This kind of journalism requires, I believe, a somewhat different ethical stance for journalists. In classic journalism, it’s the reader who is identified as what media ethicist Stephen Bates calls the “client” — the person the journalist is serving above those he is writing about and above those who employ him. That makes sense because the institution of American journalism is justified and protected by the First Amendment, which is meant to serve neither journalists nor subjects but the public interest. Yet when writing about the intimate lives of ordinary people, I believe journalists must adopt a hybrid ethical outlook closer to the one Bates says anthropologists use when writing about their normally ordinary subjects: “The anthropologist must do everything within his power to protect their physical, social and psychological welfare and to honor their dignity and privacy.”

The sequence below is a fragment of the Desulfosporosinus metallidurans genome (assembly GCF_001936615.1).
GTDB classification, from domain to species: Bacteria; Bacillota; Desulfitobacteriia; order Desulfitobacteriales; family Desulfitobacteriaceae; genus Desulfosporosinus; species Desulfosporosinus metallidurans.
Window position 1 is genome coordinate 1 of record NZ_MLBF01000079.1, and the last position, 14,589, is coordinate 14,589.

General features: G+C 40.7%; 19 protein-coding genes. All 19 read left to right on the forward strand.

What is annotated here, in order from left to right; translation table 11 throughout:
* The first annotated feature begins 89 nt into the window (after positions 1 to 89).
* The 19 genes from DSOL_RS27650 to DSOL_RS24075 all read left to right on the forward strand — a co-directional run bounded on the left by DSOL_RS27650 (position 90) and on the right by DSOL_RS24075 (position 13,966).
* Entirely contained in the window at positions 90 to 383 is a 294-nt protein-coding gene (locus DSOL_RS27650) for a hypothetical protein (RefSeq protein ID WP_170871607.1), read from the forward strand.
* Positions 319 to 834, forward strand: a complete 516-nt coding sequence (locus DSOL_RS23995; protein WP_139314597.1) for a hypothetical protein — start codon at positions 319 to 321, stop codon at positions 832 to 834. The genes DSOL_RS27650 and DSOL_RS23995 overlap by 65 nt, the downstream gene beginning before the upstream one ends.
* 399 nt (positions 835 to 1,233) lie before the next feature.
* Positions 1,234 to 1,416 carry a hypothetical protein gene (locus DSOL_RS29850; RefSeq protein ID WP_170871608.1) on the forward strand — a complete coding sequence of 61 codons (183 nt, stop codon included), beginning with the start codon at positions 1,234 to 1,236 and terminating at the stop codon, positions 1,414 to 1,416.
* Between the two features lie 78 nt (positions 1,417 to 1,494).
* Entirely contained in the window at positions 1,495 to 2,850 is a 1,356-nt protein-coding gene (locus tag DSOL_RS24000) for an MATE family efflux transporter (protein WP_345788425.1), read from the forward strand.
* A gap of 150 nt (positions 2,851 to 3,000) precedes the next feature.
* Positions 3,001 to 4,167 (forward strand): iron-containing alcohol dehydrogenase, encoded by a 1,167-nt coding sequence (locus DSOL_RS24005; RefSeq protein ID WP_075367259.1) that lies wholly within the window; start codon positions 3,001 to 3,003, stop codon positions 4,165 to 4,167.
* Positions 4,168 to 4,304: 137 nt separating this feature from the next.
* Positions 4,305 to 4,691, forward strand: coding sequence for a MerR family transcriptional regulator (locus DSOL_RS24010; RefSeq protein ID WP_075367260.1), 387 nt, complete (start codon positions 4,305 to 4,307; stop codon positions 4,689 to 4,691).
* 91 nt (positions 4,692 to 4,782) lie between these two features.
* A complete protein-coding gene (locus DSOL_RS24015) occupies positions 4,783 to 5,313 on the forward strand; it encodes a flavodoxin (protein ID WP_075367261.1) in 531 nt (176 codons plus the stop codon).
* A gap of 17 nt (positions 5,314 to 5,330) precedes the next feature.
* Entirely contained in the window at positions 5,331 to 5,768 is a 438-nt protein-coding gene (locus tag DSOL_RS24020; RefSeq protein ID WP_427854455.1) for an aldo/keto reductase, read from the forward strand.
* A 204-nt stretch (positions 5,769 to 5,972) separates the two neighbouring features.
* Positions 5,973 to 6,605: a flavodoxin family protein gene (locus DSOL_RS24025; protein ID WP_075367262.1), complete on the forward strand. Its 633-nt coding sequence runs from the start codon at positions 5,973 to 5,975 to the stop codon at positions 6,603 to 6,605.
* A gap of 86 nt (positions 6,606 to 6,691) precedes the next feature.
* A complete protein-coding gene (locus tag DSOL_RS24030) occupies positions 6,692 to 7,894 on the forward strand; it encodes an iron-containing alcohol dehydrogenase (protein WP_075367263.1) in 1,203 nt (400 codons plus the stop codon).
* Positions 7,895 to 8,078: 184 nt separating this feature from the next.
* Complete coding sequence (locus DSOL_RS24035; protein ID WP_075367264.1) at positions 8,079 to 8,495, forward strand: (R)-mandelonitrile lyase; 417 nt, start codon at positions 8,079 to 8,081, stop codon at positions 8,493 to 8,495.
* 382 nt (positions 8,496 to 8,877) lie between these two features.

Journals, photographs , textbooks , travel books , blueprints , and diagrams are also often considered non-fictional. [ citation needed ] Including information that the author knows to be untrue within any of these works is usually regarded as dishonest. Other works can legitimately be either fiction or nonfiction, such as journals of self-expression, letters , magazine articles, and other expressions of imagination. Though they are mostly either one or the other, it is possible for there to be a blend of both. Some fiction may include nonfictional elements. Some nonfiction may include elements of unverified supposition , deduction , or imagination for the purpose of smoothing out a narrative , but the inclusion of open falsehoods would discredit it as a work of nonfiction. The publishing and bookselling business sometimes uses the phrase "literary nonfiction" to distinguish works with a more literary or intellectual bent, as opposed to the greater collection of nonfiction subjects.